Now, our only way of reasoning about the matter is to take analogous cases in the picturable spaces of two dimensions, and carry the analogies up from two to three, from three to four dimensions.

Let us take the easiest illustration. Suppose beings not living on the surface of a sphere, but in the surface of a sphere, and so having no conception of the third dimension of space.

Now, if they were so small as only to perceive a small portion of their surface, they might easily think it a plane, as the ancients thought our earth, and so their geometry would be the same as Euclid's.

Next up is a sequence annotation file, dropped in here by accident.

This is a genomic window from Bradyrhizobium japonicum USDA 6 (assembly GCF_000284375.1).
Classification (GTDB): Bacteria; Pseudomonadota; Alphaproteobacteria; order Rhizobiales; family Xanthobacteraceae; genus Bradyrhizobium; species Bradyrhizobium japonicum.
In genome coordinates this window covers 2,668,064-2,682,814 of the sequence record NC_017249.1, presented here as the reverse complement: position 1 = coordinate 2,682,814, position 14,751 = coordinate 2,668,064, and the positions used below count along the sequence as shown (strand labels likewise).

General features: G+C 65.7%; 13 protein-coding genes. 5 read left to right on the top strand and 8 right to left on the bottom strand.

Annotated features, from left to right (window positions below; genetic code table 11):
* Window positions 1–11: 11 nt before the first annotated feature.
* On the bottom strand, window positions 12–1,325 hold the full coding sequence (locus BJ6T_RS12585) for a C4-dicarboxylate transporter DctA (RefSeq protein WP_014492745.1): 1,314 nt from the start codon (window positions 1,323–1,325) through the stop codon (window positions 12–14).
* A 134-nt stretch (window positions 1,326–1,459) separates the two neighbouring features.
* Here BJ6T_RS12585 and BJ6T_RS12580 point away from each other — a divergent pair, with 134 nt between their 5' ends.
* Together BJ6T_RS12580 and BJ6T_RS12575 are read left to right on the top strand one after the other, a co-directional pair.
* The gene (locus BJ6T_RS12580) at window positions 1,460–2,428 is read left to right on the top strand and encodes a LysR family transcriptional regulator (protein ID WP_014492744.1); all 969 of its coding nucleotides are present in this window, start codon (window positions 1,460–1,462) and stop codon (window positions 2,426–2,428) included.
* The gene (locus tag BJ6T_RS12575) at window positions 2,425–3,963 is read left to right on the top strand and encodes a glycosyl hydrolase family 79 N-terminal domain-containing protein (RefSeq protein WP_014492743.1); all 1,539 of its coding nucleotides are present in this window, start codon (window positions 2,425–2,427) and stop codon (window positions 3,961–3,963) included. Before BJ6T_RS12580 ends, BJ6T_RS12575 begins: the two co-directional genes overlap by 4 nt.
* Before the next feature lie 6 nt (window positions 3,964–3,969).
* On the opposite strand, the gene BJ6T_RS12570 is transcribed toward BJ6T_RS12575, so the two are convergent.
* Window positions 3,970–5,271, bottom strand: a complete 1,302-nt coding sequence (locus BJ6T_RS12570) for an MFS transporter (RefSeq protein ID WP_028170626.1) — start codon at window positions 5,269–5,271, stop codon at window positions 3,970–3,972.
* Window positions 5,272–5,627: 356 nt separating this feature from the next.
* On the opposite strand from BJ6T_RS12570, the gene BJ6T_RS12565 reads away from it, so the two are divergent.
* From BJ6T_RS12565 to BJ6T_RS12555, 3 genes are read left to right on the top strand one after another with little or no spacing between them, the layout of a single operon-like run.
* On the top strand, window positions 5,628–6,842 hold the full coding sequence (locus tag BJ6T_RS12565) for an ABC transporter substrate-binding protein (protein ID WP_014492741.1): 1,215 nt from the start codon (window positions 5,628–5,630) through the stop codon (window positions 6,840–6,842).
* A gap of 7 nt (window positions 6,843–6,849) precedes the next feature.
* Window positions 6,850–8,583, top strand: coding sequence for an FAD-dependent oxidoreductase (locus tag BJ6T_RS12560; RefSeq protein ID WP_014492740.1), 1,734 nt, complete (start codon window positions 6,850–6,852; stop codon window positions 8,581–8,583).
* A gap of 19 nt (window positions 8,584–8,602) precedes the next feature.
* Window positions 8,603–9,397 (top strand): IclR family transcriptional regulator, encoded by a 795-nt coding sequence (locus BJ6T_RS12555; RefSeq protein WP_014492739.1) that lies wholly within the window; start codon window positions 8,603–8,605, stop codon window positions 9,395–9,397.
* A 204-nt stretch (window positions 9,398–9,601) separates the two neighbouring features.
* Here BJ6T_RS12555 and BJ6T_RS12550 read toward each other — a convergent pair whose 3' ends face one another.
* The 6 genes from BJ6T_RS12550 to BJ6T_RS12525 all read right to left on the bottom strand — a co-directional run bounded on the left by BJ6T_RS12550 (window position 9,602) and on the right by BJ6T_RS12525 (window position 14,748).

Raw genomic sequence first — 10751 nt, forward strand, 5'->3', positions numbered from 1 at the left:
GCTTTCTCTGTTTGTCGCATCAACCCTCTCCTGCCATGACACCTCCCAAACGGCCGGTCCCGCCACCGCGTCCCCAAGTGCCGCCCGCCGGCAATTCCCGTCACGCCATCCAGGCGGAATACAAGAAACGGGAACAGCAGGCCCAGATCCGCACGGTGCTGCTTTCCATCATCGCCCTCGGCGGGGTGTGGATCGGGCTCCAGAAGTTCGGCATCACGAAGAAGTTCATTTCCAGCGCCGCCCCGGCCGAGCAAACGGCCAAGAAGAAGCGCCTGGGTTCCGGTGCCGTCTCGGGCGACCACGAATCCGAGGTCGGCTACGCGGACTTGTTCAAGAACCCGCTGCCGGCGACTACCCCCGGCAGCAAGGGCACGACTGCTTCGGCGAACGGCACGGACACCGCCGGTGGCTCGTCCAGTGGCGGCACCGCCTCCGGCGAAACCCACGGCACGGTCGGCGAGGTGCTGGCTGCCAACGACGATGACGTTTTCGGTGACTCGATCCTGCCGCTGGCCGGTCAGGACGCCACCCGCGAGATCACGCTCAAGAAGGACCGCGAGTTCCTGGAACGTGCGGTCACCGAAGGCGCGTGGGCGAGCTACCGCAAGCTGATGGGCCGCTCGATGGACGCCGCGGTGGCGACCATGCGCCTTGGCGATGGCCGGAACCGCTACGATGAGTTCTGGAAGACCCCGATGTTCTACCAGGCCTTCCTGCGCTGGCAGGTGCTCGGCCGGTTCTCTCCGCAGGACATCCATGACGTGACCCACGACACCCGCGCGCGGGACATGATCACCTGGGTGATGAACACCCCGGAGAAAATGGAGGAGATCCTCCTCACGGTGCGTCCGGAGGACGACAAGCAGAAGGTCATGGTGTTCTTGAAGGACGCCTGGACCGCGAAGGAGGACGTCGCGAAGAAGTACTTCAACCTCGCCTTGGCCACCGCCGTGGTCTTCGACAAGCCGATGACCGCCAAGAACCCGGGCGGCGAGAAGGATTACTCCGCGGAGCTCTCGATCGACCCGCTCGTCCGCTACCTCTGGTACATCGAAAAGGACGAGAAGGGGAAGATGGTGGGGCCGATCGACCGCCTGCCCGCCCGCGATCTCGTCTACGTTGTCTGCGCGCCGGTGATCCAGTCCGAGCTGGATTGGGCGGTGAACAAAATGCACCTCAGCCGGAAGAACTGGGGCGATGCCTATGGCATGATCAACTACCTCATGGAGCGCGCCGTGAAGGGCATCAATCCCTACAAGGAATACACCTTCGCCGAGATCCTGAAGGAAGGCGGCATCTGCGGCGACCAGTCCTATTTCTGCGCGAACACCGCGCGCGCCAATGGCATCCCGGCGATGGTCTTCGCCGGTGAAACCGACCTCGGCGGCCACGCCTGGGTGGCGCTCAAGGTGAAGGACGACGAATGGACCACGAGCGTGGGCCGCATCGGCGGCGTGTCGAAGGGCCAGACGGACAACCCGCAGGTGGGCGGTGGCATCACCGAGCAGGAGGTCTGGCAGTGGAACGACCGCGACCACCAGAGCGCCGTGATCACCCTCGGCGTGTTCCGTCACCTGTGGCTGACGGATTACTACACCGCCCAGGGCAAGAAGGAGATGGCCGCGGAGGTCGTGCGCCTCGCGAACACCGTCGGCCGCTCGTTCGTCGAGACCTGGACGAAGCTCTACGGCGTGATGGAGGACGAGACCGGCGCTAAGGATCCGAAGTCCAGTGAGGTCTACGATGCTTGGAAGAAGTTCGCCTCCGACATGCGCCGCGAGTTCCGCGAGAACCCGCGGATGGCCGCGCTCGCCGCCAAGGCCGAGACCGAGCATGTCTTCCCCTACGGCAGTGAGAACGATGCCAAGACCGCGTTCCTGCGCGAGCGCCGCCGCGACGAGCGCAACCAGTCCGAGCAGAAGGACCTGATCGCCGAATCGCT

But, if they were originally created so large in proportion to their spherical surface as to be immediately affected by its positive curvature, then they would never gather any experience of parallel lines, or of geometrical similarity between figures of different sizes. A straight line being the shortest distance between two points, then all their straight lines or geodesic lines would return upon themselves; and as also any two straightest lines on a sphere must meet somewhere, our imaginary surface men could never learn our theory of parallels and geometry, unless, as has been suggested, they should produce mathematicians sufficiently powerful first to imagine and investigate a surface in which two straight lines might be drawn so as to remain at the same distance apart to infinity; that is, if they could in any way be supposed to have the idea of infinity. Then, as Land says: "Reasoning on this, and a few more suppositions, they might discover the analytical geometry of the plane. Combining this with their original spherical theorems, some genius among them might conceive the bold hypothesis of a third dimension in space, and demonstrate that actual observations are perfectly explained by it. Henceforth there would be a double set of geometrical axioms; one the same as ours, belonging to science, and another resulting from experience in a spherical surface only, belonging to daily life."